Closure of South Street now official

What has been proposed is now official: South Street Early Learning Center will close at the conclusion of this academic year.

The Warren County School District’s board of directors approved a motion on Monday night to formally close the school. The vote was held as part of the consent agenda, where 26 other items were listed and one vote was held to approve them all.

The vote was unanimous for the closure, which will take effect on June 10, 2013.

Two related resolutions were also approved.

One formally moves sixth grade students back to Beaty-Warren Middle School for next school year after being held at Warren Area Elementary Center during the current school year as a result of construction.

The other stipulates that kindergarten and first grade students in the central attendance will attend WAEC moving forward.

The text of the motion cites four specific reasons for the closure, indicating that action was taken “due to the declining enrollment within the District, due to the increased budgetary constraints being placed on the District as a result of a decrease in both state funding and local revenue sources, in order to create necessary financial savings, and in order to implement the September 2008 Warren County School District Master Facilities Plan, as amended, which takes into account the preceding factors.”

A closure hearing the first step in the process was held on June 4, 2012 at Struthers Library Theatre in downtown Warren. That hearing covered South Street as well as the other four elementary schools that will eventually be closed as a result of the installation of K-12 facilities in the northern and eastern attendance areas. Administration explained at that session that Pennsylvania Department of Education enrollment projections indicate that the merger will be able to occur.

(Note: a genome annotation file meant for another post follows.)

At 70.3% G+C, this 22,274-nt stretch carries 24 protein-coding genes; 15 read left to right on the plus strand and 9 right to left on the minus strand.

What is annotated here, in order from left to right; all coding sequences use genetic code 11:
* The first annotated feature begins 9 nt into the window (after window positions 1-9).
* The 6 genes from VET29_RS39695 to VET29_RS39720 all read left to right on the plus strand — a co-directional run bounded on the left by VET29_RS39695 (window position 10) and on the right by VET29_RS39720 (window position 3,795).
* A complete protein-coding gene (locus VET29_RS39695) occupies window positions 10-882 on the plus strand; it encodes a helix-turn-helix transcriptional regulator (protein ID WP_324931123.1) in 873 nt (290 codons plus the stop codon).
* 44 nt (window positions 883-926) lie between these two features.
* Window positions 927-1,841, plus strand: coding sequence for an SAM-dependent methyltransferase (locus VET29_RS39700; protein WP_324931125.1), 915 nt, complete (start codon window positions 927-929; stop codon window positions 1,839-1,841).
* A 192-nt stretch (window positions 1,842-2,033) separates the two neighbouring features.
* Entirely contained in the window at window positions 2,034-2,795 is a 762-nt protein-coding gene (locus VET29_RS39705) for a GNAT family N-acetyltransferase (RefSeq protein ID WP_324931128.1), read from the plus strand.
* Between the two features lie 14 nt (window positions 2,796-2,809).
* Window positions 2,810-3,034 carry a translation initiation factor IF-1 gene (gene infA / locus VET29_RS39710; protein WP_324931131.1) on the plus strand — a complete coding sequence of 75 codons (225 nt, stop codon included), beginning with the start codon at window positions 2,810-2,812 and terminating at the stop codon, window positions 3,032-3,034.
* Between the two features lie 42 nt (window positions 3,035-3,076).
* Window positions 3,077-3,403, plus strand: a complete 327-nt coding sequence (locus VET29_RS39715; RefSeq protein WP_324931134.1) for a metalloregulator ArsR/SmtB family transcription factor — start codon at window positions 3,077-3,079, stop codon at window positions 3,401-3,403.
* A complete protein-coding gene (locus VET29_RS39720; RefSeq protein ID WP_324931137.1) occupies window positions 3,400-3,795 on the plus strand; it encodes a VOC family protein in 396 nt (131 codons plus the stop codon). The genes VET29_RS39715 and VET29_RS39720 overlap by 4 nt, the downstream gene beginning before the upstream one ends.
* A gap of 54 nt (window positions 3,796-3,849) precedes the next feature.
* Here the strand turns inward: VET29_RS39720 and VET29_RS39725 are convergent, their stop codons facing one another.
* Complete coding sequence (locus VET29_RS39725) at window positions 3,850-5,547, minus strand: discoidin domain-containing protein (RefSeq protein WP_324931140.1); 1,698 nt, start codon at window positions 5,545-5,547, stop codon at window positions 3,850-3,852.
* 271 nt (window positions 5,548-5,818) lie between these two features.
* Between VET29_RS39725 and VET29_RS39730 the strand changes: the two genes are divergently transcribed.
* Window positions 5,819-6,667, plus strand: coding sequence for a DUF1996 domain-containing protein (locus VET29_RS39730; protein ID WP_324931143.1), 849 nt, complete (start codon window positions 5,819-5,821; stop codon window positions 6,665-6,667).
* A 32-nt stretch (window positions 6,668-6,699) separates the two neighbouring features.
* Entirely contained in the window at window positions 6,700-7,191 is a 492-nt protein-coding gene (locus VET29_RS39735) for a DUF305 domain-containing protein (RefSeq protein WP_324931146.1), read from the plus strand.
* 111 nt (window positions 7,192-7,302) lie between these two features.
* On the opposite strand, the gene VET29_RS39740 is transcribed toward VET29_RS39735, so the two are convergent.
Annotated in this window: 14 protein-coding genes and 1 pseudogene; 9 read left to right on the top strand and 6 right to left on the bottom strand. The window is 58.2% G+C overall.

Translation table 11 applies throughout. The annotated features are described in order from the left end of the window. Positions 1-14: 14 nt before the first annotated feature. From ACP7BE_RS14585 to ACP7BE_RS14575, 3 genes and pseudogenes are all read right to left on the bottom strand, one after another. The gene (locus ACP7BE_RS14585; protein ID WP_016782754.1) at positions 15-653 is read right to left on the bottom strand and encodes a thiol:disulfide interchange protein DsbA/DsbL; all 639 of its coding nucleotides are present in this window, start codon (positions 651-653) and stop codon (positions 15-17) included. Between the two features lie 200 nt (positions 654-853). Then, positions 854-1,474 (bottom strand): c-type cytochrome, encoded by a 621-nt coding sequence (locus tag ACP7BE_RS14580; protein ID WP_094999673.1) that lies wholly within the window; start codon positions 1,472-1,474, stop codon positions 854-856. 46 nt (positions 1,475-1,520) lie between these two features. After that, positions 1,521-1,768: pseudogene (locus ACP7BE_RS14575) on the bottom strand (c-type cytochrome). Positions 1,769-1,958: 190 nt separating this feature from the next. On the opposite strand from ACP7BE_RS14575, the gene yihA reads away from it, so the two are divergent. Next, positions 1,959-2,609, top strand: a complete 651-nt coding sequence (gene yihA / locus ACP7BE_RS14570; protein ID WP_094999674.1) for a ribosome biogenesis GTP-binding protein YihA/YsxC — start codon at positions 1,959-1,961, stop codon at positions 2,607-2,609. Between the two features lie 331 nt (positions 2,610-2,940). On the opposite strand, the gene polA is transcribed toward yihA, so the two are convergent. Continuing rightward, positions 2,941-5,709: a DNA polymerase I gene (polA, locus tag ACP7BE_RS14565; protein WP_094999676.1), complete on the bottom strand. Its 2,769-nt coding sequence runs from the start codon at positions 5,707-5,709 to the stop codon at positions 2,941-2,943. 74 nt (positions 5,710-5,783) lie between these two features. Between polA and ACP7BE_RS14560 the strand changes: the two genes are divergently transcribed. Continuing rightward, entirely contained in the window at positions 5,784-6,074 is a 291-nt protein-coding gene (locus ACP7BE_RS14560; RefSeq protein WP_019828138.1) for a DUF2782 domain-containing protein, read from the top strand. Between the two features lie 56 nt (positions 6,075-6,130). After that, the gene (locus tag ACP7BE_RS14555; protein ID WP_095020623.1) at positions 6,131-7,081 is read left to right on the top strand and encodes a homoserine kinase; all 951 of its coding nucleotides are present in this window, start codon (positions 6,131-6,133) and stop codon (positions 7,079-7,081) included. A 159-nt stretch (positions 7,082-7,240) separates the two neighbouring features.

While the closure of South Street was originally projected for the 2014-2015 academic year, Acting Superintendent Amy Stewart said last month that closing the building now is still within the confines of the master facilities plan.

“This wasn’t arbitrary,” she said last month. “This was in the scope of the plan. This is early (but we) stayed within the scope of what was laid out before us.”

According to PDE, “in the event a school board shall determine prior to the beginning of the next school term to close any school or department, sixty (60) days notice, in writing, prior to the closing of any school or department, shall be given to all temporary and professional employees.”

At the closure hearing, projected savings from the closure were estimated at over $750,000. Current projections reduce the savings to approximately $500,000, primarily due to staffing savings that were realized during the last budget cycle.

Opponents of the measure have cited numerous concerns over the last several months since the possibility of closure was originally raised. Class size, potential overcrowding at WAEC and transportation and parking concerns were among the criticisms of the proposal.